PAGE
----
Then the politics of integration began to shift. The housing policy fell victim to changes in federal funding and local priorities in the 1980s. The school desegregation law lasted into the 1990s, when the state’s governor and Legislature were on the verge of expanding it to include more of the suburbs. Then, in 1998, the state’s attorney general issued an opinion that largely gutted it, Orfield said.
The attorney general, Hubert H. “Skip” Humphrey III, was running for governor at the time. His opinion asserted, among other things, that existing desegregation programs were illegal.
“He just wiped it out,” Orfield said. “He changed our civil rights law by 180 degrees.”
Humphrey, who lost that race for governor, did not respond to requests for comment.
After that, Orfield said, desegregation efforts became largely optional — school districts that wanted to integrate could qualify for extra state funding, but districts could opt out without consequences, or use the funding ineffectively. At the same time, the rise of a new school choice system further hampered integration efforts.
Minnesota had been a national leader in school choice in the 1990s. It was the first state to allow privately run, publicly funded charter schools and it created programs allowing students to attend schools in neighboring districts.
Supporters believed choice would help integrate schools by giving low-income families of color a way out of low-performing schools. But in practice, some white families used choice to avoid integration.
“If families did not want to send their kids to a school with, quote, ‘those kids,’ they could escape, and a number did,” said Bill Green, who was the superintendent of Minneapolis schools from 2006 to 2010.
Choice programs also hurt Minneapolis schools financially, Green said. As suburban schools recruited city students — sometimes using desegregation dollars to do so — city enrollment declined, as did state funding. And Green, who is Black and now a history professor at Augsburg University in Minneapolis, questioned whether students of color were getting a better education in schools that didn’t necessarily have racially diverse teachers or curriculums.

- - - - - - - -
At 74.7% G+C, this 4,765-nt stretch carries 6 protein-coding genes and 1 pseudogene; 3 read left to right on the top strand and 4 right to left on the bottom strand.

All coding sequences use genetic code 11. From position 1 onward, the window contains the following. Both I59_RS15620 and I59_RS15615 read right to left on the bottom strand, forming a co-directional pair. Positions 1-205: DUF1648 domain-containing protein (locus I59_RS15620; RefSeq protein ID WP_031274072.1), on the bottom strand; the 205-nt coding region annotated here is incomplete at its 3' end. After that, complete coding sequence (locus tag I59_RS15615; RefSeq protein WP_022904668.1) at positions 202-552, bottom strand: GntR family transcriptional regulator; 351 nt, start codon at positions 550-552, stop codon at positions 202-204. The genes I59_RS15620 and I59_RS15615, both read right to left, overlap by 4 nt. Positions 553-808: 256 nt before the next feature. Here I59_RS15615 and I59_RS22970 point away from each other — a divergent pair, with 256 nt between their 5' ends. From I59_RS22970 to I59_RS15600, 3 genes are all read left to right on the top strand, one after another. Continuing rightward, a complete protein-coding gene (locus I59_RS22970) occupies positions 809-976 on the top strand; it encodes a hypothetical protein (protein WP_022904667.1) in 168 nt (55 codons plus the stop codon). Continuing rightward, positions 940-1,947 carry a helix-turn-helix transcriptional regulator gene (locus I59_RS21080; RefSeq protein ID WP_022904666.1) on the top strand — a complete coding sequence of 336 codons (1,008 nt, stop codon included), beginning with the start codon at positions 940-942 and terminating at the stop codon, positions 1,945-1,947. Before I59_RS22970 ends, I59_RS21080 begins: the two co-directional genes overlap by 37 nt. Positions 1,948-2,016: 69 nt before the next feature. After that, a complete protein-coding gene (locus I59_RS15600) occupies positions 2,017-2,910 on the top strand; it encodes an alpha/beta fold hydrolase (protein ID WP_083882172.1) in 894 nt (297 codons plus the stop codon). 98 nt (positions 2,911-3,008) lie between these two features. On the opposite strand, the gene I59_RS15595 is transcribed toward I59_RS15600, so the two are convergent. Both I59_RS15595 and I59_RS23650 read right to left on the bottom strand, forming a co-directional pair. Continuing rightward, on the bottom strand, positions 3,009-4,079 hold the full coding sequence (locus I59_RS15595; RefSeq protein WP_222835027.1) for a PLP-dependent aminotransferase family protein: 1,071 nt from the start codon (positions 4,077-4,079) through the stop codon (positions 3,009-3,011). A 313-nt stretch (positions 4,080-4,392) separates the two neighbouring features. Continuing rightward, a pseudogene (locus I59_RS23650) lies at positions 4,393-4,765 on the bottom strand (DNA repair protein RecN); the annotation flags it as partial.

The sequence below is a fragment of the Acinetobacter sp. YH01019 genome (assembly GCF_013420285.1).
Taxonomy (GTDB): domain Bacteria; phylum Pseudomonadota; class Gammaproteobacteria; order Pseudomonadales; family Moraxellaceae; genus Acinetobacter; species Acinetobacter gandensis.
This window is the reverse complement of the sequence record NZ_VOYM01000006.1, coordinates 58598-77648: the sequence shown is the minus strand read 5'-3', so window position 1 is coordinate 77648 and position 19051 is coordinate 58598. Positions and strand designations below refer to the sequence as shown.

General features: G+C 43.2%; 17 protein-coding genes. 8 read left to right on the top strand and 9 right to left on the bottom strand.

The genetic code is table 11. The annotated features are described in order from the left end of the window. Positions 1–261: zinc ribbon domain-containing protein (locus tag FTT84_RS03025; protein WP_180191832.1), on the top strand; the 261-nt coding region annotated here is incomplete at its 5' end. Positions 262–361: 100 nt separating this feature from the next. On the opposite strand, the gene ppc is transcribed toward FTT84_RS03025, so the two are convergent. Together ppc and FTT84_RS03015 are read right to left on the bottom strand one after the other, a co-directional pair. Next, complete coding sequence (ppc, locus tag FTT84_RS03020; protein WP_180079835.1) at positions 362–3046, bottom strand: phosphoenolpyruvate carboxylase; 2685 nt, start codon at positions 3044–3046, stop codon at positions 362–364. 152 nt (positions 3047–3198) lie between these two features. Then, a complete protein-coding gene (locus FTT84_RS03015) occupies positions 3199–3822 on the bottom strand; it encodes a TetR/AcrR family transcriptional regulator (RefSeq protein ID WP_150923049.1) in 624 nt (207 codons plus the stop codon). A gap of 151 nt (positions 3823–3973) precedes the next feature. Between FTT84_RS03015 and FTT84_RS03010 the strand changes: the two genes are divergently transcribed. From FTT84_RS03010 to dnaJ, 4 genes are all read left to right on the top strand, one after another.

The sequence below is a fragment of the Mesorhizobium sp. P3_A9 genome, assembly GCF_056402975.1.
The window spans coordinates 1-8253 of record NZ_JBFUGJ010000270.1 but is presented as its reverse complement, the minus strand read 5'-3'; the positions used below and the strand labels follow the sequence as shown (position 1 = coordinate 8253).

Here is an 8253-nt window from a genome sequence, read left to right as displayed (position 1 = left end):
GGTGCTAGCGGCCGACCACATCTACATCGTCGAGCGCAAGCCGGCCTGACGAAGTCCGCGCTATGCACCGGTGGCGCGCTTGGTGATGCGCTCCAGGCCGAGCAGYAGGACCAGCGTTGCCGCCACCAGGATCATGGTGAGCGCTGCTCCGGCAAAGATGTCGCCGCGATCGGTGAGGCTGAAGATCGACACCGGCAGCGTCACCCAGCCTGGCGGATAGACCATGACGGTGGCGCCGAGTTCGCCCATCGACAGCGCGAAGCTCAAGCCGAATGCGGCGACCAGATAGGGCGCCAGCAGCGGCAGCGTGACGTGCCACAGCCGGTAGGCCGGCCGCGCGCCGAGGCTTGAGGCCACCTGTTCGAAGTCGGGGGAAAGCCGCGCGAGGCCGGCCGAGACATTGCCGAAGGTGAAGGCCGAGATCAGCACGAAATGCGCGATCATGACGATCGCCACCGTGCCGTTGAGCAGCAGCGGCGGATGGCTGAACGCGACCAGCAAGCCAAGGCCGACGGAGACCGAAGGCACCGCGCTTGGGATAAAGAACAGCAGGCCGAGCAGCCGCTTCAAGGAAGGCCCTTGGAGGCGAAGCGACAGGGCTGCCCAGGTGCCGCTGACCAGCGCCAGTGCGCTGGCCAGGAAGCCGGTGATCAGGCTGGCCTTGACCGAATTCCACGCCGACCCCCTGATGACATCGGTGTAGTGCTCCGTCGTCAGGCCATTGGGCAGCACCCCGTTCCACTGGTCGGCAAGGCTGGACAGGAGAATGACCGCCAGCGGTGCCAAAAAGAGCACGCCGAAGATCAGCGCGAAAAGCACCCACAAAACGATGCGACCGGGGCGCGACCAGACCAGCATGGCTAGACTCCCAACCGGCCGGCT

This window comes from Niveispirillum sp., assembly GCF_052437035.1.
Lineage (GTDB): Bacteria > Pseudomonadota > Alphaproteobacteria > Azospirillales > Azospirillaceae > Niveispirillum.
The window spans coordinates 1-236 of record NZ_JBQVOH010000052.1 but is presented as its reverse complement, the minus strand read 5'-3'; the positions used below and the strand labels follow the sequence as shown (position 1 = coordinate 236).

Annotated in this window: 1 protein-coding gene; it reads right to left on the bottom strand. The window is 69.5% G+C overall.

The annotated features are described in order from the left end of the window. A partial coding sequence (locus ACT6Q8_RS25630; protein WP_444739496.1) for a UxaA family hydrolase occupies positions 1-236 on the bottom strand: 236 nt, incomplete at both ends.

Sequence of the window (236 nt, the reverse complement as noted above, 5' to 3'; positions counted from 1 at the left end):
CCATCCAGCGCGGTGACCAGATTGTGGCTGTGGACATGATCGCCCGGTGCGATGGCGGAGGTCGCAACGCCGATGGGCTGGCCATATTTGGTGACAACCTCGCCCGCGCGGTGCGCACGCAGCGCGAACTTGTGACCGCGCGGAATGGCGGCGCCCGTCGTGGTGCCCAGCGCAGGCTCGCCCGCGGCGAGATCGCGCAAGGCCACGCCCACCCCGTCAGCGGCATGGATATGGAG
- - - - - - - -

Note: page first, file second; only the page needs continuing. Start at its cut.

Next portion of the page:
As the choice system grew more popular, districts faced financial pressure and began pulling out of the multidistrict integration consortiums that, decades earlier, had created diverse magnet schools to comply with the law when it had more teeth. Most of those schools have closed.
The magnet schools had offered a “real, visible, tangible” way for the region to work toward “a common goal of equity and inclusion,” said Bassett, who served on the board of a regional integration consortium.
When districts walked away, “they dismantled something that was unique, that really set us apart," Bassett said. The region's integration programs “gave such hope," she added, "and then slowly, over time, it got chipped away and chipped away.”
‘They can do it everywhere’
Schools across the country have become more diverse in recent years as Hispanic and Asian populations have grown; white children are no longer a majority in public schools. But Black and Latino students in U.S. cities remain highly isolated. While 16 percent of U.S. public school students were Black in 2018, NBC News' analysis found that a typical Black student attended a school that was 48 percent Black.
Addressing this problem will require different solutions than those tried in the past, experts say. Recent Supreme Court rulings have largely barred the use of race in student enrollment, so districts would need to use other criteria, such as family income or ZIP code. Plus, suburban sprawl has spread students over larger areas, making busing to magnet schools more complicated.
Some experts, like Johnson, the Berkeley economist, say the solution includes housing policy changes aimed at integrating both neighborhoods and schools, as well as changes to school funding systems to prevent isolating needier children in financially strapped schools.
Others, like Frankenberg, from Penn State, said new technology such as computer models that could identify effective changes to school attendance zones could be deployed to help schools desegregate.
And in Minneapolis, Dan Shulman is using the tool that worked back in the 20th century: a lawsuit.
A suit Shulman filed on behalf of Minneapolis and St. Paul students in 2015 — Cruz-Guzman v. State of Minnesota — won the backing of the state Supreme Court on a key argument and is now in mediation.
Shulman, a staff attorney for the Minnesota ACLU, said he’s been working on a settlement with Attorney General Keith Ellison. The two are developing integration strategies that could withstand legal challenges, including adding magnet schools and hiring and retaining teachers who are highly qualified and diverse, Shulman said.
Just as protests on the streets in Minneapolis this spring inspired similar demonstrations in cities across the country, Shulman hopes his desegregation lawsuit can inspire efforts elsewhere.
“Now we have a national black eye, which is well deserved and long overdue,” he said, citing statistics that show large academic and economic gaps between Black and white residents of the region.
But he hopes his lawsuit can change that.
“If we can do it here in one of the worst areas, with the greatest gaps and the most segregation,” he said, “they can do it everywhere.”